starting point and move forward.
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8 of 8 people found the following review helpful By Jessica Berry on February 24, 2000
Format: Paperback
I thought "The Basketball Diaries" was great, but this book surpassed even that. I laughed out loud several times and read parts over and over again. Carroll writes so beautifully that you almost forget the book is about life on drugs. His language is beautiful and clever, and his stories are funny and easy to imagine. This is one book I will be reading over and over again for along time. I wish he had a third diary out.
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10 of 11 people found the following review helpful By "bowieeyes" on August 28, 2003
Format: Paperback
After seeing the movie "The Basketball Diaries," I decided to pick up the book. It was excellent. Then I read "Forced Entries." I admire Jim for writing without barriers. He sees humor in things you wouldn't think of. I couldn't put this book down. Because of those two books, he is now my favorite author/poet. His poetry is worth reading also. Everything he writes is a personal, touching, and often a scary reality. When reading his stuff, you can picture yourself in his world for a day. You see through the drug-addict's and poet's eyes. To understand the lengths people with drug addiction go through, you have to read at least one of his books. However, you'll be craving to read more.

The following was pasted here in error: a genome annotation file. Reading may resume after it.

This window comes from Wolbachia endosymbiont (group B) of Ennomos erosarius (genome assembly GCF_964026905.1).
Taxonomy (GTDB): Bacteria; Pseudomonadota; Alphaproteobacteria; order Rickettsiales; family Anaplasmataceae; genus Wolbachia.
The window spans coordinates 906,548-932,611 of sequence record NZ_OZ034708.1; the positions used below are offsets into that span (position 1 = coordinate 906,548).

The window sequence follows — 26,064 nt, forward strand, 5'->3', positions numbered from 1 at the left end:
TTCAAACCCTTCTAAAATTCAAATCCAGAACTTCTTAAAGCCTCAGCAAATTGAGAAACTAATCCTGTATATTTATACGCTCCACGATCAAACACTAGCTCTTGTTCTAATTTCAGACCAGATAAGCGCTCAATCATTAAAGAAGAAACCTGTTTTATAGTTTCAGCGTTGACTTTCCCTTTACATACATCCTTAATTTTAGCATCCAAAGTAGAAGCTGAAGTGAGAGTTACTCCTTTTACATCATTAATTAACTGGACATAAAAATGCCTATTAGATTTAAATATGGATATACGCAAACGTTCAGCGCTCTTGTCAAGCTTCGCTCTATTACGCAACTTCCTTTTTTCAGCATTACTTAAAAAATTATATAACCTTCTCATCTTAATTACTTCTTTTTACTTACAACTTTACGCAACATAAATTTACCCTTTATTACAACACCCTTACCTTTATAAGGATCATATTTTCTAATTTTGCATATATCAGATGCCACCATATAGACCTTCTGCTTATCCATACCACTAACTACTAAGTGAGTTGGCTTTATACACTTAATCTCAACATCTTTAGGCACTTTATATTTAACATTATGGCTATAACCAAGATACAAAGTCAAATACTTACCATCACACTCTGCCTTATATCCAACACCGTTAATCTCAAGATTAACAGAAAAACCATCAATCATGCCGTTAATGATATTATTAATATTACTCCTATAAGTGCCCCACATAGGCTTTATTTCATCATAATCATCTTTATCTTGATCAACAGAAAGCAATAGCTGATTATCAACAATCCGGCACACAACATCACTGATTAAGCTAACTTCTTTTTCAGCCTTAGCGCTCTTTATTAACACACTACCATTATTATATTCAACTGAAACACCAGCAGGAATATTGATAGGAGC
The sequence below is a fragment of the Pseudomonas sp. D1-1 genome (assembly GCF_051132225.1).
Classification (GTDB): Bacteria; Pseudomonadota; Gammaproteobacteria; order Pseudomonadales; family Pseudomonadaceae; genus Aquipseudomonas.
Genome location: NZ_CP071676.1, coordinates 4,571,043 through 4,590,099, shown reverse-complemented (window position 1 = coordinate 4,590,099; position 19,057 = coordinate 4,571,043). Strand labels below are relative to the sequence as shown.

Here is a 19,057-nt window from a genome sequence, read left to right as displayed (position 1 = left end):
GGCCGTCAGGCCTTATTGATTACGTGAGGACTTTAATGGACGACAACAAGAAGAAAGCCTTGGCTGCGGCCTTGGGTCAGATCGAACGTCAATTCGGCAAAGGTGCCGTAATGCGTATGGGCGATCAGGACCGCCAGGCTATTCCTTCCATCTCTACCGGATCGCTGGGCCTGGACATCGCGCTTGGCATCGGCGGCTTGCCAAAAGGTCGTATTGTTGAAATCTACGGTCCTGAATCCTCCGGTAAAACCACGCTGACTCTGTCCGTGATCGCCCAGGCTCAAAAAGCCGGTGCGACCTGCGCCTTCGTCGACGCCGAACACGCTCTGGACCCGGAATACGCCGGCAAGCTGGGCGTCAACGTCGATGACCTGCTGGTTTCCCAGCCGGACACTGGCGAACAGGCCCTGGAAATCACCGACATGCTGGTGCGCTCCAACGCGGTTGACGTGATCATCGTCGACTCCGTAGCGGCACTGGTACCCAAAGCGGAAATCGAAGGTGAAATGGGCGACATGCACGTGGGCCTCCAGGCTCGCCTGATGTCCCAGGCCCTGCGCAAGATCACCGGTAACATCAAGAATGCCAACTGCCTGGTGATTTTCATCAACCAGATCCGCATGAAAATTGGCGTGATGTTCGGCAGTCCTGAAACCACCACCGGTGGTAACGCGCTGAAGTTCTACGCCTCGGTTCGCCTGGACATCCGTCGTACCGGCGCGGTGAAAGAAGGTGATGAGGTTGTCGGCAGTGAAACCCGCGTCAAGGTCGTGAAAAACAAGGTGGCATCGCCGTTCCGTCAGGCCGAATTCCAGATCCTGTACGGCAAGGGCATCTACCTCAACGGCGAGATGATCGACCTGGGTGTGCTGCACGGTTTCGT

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6 of 7 people found the following review helpful By A Customer on December 17, 1998
Format: Paperback
(Sorry if I make some mistakes, my first langage is French. I hope you will at least understand my review. Thanks!)
Forced Entries is a real good book of Jim, but it's really different of «Basketball Diaries». In this first book, you read the real personnal thoughts of a young man living is life at 150%. What he write in his diary is exactly what he's living in New York City, and what are his deep feelings about it. It makes this book so intense and «real» that it reflects an incredible energy.
In «Forced Entries», you don't have this intensity, because Jim, in opposition of «The Basketball Diaries», didn't write it at the same time as he was living it. You don't feel the same energy as in «BDs». So if you are looking for a sequel that would be written the same way as the «BDs» were, you will be a little disappointed.